DDT (dichlorodiphenyltrichloroethane) has been around since the late 1800’s but it wasn’t until 1939 that chemist Paul Müller discovered it was suitable as an insecticide. It was used in WWII to control malaria and typhus among both the troops and the civilians. After the war it was used as an agricultural pesticide until being banned in the US in 1972 following studies that claim to have showed it caused cancer, and the push from the public to ban it. Müller was awarded the Nobel Prize in Physiology or Medicine “for his discovery of the high efficiency of DDT as a contact poison against several arthropods” in 1948.
Unlike back in 1970, we now have the option to buy organic. But what exactly does that mean?
The USDA National Organic Program (NOP) defines organic as follows:
“Organic food is produced by farmers who emphasize the use of renewable resources and the conservation of soil and water to enhance environmental quality for future generations. Organic meat, poultry, eggs, and dairy products come from animals that are given no antibiotics or growth hormones. Organic food is produced without using most conventional pesticides; fertilizers made with synthetic ingredients or sewage sludge; bioengineering; or ionizing radiation. Before a product can be labeled “organic,” a Government-approved certifier inspects the farm where the food is grown to make sure the farmer is following all the rules necessary to meet USDA organic standards. Companies that handle or process organic food before it gets to your local supermarket or restaurant must be certified, too.”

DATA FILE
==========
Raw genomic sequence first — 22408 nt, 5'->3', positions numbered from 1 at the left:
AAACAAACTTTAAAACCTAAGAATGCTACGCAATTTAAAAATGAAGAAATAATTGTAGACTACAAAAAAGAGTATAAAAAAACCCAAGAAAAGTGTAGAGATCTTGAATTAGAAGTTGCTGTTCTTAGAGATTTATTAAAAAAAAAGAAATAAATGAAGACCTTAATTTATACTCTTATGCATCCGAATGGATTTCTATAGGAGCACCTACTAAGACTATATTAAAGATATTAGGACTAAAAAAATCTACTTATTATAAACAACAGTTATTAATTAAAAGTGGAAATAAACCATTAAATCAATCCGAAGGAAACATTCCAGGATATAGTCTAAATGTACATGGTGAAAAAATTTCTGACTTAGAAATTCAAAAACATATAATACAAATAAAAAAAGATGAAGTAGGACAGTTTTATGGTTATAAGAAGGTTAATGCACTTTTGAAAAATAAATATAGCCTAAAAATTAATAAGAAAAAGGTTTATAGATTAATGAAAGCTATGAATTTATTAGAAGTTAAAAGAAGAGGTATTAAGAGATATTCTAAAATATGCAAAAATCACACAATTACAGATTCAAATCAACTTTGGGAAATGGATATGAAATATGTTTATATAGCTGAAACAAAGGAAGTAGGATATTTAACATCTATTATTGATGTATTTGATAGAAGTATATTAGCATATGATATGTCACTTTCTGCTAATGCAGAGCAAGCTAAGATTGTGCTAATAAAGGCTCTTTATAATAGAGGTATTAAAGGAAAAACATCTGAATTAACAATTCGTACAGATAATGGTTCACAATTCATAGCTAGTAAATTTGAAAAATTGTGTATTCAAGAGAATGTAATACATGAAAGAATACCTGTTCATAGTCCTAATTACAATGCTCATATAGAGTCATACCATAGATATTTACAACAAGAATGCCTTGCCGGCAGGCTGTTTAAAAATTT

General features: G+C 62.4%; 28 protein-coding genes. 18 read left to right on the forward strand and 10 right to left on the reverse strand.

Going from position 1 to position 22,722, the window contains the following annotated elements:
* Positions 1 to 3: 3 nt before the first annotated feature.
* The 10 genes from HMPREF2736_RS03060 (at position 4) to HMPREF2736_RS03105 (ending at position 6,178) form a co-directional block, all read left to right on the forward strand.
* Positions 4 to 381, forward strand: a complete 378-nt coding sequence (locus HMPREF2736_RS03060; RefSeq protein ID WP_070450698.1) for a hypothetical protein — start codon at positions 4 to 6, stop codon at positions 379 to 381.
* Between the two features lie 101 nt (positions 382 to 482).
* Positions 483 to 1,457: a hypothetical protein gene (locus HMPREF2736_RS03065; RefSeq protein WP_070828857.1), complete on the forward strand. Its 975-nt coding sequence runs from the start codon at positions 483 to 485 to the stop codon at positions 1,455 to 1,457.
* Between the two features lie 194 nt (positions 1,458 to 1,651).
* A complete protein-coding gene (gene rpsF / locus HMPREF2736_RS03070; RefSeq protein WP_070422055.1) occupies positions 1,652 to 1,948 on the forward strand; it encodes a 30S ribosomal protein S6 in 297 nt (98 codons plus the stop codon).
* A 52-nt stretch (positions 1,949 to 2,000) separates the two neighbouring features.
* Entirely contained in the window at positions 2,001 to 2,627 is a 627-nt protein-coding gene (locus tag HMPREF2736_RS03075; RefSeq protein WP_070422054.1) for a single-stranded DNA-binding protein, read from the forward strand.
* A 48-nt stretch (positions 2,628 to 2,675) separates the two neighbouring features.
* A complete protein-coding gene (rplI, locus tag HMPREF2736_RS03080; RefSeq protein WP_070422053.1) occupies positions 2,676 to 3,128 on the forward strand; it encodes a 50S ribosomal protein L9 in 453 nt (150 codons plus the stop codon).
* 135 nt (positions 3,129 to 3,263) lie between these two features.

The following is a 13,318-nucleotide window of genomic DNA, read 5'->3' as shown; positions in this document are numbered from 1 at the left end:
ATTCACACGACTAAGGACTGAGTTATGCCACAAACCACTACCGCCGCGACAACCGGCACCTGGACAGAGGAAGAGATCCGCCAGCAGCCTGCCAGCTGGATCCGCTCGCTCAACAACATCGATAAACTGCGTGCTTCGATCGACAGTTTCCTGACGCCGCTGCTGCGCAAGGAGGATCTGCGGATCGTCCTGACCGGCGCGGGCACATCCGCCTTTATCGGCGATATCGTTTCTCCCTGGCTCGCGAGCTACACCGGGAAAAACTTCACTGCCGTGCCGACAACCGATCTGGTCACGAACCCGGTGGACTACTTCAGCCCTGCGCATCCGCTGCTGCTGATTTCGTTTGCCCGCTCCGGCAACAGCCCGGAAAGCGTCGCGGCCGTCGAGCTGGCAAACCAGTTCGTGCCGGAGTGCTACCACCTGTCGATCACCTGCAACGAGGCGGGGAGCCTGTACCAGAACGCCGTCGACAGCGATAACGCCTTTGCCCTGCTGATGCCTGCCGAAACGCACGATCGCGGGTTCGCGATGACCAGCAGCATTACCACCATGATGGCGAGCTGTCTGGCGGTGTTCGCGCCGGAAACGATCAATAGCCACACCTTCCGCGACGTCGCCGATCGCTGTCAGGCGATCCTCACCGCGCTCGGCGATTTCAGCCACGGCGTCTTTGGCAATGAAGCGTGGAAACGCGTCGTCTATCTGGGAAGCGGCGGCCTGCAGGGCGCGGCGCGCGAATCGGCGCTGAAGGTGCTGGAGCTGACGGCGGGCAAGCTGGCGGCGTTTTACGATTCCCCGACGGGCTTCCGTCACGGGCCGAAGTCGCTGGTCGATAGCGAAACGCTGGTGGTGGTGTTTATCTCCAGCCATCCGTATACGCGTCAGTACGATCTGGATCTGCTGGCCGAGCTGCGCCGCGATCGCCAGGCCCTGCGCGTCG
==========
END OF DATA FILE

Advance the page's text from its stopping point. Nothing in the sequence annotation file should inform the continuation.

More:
The USDA has identified for three categories of labeling organic products:
– 100% Organic: Made with 100% organic ingredients
– Organic: Made with at least 95% organic ingredients